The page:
Trees have a key role in determining the composition of soil biota via both above and belowground resource-based mechanisms, and by altering abiotic conditions. We conducted an outdoor mesocosm experiment to investigate the relative impact of above and belowground tree inputs on soil nematode trophic composition, and examine whether tree-driven impacts differed between contrasting species (birch and pine). For both species, we created a factorial design of litter addition and root presence treatments. The litter addition treatment was equivalent to natural levels of litterfall; tree saplings were planted in mesocosms for the root presence treatment and an unplanted control treatment was established that had no litter or root inputs. Litter addition had a limited impact on soil nematode community composition: it primarily decreased omnivore and predatory nematode abundance in birch but had few other effects on the nematode community. By contrast, root presence markedly altered nematode community composition through changes in a range of trophic groups. For both birch and pine, there were significant increases in total, fungivore and predatory nematode abundance in root presence treatments, and furthermore, total and fungivore abundances were positively related to root biomass. Root presence of these contrasting tree species also had a distinctive impact on some specific nematode trophic groups; pine roots promoted bacterivore abundance while birch roots promoted root-hair feeding nematode abundance. These findings suggest strong bottom-up effects of belowground tree inputs, and indicate that particular components of the nematode community may be affected differently by resource quantity and quality. Consequently, we suggest that, in the short-term, belowground rather than aboveground tree inputs have a strong impact on soil food web structure and complexity. (C) 2009 Elsevier Ltd. All rights reserved.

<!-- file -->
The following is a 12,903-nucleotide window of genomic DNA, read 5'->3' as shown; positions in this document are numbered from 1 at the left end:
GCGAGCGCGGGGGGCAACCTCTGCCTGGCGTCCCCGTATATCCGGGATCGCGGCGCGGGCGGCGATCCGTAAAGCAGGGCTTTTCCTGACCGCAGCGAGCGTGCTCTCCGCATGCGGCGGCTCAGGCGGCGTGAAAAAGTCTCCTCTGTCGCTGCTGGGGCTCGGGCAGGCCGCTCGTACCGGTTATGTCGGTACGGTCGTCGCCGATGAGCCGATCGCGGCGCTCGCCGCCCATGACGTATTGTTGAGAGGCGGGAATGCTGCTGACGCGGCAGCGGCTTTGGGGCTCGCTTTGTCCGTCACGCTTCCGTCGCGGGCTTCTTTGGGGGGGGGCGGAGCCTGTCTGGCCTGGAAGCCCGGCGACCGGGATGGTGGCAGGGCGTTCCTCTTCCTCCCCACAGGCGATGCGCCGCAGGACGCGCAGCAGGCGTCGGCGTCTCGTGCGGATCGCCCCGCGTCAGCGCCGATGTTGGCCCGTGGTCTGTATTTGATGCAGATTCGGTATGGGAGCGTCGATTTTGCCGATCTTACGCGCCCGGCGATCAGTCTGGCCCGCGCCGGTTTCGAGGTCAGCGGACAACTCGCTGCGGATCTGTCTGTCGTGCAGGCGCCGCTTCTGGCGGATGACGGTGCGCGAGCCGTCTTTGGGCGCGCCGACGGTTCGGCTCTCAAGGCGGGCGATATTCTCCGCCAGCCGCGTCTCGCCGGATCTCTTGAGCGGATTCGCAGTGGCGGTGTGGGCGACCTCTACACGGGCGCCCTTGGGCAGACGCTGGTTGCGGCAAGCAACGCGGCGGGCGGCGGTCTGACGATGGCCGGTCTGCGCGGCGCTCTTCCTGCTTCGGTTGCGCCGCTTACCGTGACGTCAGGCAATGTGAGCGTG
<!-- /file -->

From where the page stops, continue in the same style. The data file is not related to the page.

- Feeding groups
- Leaf litter
- Community structure
- microbial community structure
- heather moorland